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Rights Group: 3 Tibetans Self-Immolate Protesting Chinese Rule

Three young Tibetans have self-immolated in China in the past 48 hours to protest against Chinese rule in the autonomous Tibetan region, a rights group said late on Monday.

A least 20 such cases of self-immolation involving Tibetans have been reported in China this month alone. According to the London-based Free Tibet, at least 75 such immolations, including 50 in 2012, have taken place in Tibet since 2009.

Free Tibet said in a statement posted on its website that 18-year-old Kunchok Tsering committed self-immolation in Amchog Township of Sangchu County earlier on Monday. The rights group said Tsering died at the scene of the protest.

The second self-immolation of the day took place in Serthar County, Kandze prefecture, when 20-year-old former monk Wang Gyal set himself on fire after reportedly shouting for freedom in Tibet and the return of the Tibetan spiritual leader the Dalai Lama who is currently in exile in India.

According to the rights group, Wang Gyal ran towards a statue in the middle of the county town after setting himself on fire. He was soon taken away by Chinese security forces. Witnesses said Wang Gyal suffered severe burns, but is not yet known whether he survived.

Meanwhile, local residents and monks cremated the body of 17-year-old Buddhist nun Sangye Dolma, who had died late on Sunday after a self-immolation in the Duohemao township of Qinghai province. Free Tibet said she had died at the scene of the protest.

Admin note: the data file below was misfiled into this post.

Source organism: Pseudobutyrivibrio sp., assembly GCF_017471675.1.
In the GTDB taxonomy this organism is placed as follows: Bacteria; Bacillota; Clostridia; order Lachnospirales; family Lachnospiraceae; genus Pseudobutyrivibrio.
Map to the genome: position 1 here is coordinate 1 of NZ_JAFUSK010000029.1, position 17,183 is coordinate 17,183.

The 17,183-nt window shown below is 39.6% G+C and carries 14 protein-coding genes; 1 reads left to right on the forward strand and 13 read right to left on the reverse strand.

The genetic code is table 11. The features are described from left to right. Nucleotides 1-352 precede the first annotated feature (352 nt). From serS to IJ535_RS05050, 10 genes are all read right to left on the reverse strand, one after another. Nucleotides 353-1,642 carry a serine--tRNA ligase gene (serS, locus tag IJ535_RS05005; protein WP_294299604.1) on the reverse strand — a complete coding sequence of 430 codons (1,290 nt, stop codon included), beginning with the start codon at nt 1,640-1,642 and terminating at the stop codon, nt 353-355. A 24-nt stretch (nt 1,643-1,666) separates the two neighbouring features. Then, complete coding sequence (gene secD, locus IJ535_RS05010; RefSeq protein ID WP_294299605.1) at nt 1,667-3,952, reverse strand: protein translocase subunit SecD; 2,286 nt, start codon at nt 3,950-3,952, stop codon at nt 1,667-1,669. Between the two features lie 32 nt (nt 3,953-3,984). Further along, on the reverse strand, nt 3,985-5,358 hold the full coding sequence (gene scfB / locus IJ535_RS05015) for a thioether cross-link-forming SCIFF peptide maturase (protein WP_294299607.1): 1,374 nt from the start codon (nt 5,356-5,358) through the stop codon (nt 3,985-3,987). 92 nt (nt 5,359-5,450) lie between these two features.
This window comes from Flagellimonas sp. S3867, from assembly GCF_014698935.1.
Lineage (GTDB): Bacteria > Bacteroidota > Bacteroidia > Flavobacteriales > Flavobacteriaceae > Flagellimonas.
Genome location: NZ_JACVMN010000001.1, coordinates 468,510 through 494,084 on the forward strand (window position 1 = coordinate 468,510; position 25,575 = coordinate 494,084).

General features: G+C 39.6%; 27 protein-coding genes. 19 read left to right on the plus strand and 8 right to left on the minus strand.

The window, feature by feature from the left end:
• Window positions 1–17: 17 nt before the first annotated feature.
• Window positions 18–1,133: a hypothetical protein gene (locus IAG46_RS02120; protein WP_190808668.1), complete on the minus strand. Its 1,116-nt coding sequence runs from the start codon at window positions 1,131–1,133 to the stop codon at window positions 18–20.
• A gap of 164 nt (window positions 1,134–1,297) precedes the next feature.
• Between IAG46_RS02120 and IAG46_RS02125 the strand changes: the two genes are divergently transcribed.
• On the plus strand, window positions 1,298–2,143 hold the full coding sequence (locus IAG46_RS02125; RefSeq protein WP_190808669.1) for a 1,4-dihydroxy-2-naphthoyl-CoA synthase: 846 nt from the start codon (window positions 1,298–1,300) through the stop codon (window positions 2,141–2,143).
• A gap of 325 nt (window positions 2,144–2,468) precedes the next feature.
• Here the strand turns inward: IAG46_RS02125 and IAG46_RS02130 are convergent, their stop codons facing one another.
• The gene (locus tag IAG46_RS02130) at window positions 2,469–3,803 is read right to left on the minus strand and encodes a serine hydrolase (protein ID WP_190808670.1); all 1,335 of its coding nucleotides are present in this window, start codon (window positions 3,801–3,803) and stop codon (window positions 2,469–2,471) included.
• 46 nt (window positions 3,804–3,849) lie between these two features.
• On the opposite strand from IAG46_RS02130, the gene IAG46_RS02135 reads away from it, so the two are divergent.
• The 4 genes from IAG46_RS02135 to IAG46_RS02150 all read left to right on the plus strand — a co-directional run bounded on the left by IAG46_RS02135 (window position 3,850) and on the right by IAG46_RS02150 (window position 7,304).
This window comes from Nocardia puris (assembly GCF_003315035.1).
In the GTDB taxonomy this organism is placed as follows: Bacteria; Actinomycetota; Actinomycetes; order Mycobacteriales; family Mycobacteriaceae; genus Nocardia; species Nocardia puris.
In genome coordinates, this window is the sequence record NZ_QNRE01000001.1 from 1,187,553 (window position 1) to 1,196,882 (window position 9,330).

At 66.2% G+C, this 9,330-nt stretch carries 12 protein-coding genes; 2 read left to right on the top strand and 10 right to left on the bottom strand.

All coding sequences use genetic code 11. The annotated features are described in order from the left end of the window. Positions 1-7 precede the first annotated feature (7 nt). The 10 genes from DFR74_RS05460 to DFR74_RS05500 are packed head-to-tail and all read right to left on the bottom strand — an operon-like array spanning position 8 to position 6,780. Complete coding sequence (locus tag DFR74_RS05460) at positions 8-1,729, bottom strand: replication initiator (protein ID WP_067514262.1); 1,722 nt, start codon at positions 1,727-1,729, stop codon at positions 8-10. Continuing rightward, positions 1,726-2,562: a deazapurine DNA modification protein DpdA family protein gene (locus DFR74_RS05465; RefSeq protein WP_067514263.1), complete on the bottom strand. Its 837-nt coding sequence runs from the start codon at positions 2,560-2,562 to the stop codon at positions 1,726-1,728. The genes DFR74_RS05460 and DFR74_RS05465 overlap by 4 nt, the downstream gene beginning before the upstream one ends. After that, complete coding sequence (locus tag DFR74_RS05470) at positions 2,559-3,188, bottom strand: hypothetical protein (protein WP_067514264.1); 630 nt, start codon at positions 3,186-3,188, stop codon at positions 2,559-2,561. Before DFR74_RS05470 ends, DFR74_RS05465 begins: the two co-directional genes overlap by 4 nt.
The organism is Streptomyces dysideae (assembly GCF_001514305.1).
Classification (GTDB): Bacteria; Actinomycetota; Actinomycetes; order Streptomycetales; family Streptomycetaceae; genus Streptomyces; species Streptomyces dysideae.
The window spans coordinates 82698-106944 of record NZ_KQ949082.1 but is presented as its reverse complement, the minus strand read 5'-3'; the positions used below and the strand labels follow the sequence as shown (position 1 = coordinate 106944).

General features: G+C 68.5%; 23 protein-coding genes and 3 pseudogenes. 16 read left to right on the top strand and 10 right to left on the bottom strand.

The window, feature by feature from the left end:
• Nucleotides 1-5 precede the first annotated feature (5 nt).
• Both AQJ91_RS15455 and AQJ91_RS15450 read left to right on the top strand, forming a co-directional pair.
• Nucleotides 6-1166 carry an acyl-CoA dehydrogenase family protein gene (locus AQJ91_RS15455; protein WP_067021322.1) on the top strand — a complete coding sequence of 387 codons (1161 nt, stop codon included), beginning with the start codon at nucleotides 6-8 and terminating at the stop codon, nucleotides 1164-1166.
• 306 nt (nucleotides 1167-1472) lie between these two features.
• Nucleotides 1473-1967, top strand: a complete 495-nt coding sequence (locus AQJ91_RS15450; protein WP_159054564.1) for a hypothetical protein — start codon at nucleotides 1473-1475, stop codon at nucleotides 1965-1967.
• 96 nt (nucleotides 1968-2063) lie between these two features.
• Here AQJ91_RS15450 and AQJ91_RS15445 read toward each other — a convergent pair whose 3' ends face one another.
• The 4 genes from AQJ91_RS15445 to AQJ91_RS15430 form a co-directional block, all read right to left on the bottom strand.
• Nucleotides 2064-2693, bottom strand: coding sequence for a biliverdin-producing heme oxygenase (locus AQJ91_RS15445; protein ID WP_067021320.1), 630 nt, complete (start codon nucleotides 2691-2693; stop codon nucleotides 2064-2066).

The developments come amid an ongoing student protest against Chinese government's policies in Qinghai's Gonghe, or Chabcha county. Media reports indicate that at least 20 students were injured in the police crackdown on the protest.

The wave of self-immolation began after one of the monks of the Kirti monastery in Aba prefecture set himself on fire on March 16, 2011. His death sparked protests in the region, prompting the arrest of some 300 monks at the Ngaba Kirti monastery.

Whereabouts of the monks were not known after they were taken into custody by Chinese security forces on April 21. China, however, claims that relevant local authorities are currently "conducting legal education for the Kirti monastery monks in order to maintain religious order there."

Tensions have been high across the region ever since violent protests against Chinese rule broke out in the Tibetan capital of Lhasa in 2009. China successfully crushed the uprising and arrested hundreds of Tibetans in the deadly riots. Long jail terms were slapped on many of them and some were put to death.

China's tough stand on Tibet has evoked international criticism and many nations have urged its Communist government to hold further negotiations with representatives of the self-styled Tibetan government in exile in India.

China accuses the Tibetan government in exile of seeking total independence for Tibet, but Tibetans maintain that they are only seeking greater autonomy for Tibetan parts of western China, not absolute independence as projected by the Chinese government.

Currently, China's Tibetan-populated areas are witnessing their worst unrest in four years, with several protests being staged in the region since January. The protests have intensified ahead of the Tibetan new year, which falls on February 22.

by RTT Staff Writer

For comments and feedback: editorial@rttnews.com

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